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Thursday, 6 October 2016

The Time Machine, Southbank Centre London

Opening London Literature Festival 2016 audiences were treated to a very special reading of a much beloved tale – Christopher Eccleston performing H.G. Wells’ The Time Machine. On entering the Royal Festival Hall we were greeted with the music of James McVinnie, his mastery of his impressive instrument clear. The stage was bare but for three chairs and accompanying microphones, the huge organ standing proud above. Three figures walked on, all in black with top hats on (which thankfully didn't remain), the lights went down and the transformation began.

Eccleston made a humourous, somewhat eccentric Time Traveller who was not without his integrity. There were clearly many fans of his other famous time traveller role, spatters of laughter emerged at every mention of the phrase ‘time travel’. Nikki Amuka-Bird and Emma Hamilton made the perfect companions, easily slipping between roles and narrating when the Time Traveller had moved beyond the realms of other humans. The occasional moment of panic flickered across Eccleston’s face when one assumes he’s lost his place, but no cues were missed, and the three brought the story to life wonderfully. The lighting and music added atmosphere, the swirling lights of the time travel induced sympathy for the nausea induced by the experience for our pioneering protagonist.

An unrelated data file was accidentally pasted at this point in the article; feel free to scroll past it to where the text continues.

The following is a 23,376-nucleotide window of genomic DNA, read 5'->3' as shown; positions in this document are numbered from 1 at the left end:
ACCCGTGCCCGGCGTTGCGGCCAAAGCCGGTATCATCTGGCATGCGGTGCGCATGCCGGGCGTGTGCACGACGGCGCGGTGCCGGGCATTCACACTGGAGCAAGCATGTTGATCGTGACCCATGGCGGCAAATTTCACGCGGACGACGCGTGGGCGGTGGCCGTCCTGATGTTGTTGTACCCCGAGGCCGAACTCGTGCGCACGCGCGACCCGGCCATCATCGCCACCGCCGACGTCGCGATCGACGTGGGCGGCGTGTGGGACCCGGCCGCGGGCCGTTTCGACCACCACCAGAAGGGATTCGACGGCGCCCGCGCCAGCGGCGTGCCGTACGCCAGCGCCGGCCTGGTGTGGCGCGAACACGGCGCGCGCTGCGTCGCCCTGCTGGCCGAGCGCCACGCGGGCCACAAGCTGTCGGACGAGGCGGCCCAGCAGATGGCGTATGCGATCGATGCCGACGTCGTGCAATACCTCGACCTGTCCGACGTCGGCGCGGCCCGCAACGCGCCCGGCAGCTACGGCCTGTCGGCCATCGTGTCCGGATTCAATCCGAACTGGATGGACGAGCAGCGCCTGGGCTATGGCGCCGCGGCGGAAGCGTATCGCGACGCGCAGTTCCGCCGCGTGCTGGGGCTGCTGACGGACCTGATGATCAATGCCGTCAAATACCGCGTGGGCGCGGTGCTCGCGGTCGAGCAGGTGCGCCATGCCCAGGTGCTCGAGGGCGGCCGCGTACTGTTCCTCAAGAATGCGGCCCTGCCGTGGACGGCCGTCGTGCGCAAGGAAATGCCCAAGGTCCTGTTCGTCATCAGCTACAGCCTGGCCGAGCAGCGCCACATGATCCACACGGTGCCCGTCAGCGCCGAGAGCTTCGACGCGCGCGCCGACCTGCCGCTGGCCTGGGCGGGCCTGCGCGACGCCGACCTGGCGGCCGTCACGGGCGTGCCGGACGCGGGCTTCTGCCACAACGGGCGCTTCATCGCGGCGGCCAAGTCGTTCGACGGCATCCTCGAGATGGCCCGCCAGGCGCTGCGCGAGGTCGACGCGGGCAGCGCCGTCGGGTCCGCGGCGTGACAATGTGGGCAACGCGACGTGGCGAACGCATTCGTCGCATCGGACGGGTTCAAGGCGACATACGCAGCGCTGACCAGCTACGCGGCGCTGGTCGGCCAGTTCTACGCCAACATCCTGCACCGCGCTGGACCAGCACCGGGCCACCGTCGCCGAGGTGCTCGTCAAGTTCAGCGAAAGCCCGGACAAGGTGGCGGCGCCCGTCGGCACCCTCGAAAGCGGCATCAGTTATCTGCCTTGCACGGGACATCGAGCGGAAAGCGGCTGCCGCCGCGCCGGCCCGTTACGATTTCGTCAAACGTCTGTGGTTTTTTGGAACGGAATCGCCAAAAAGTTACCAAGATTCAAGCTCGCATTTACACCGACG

I had forgotten quite how wonderful a wordsmith Wells was, and it was extremely pleasant to have his prose performed by such actors, able to bring the text to life as their voices resounded around the Hall. His famous story is said to have laid the foundations for many a time travel tale that have come since and his thinly veiled allusions to the prominent fin-de-siècle themes of his day are not irrelevant to modern audiences. The helpless Eloi and violent Morlock are characters who form the basis for many futuristic visions created today.

This incredibly influential book, adapted into an hour and a half of intense performance, continues to enthrall. We may have entered the Hall on London’s South bank but we were transported across the centuries by this thoughtful adaptation. An excellent start to London Literature Festival 2016.

The full festival listing can be found on the Southbank Centre’s website.

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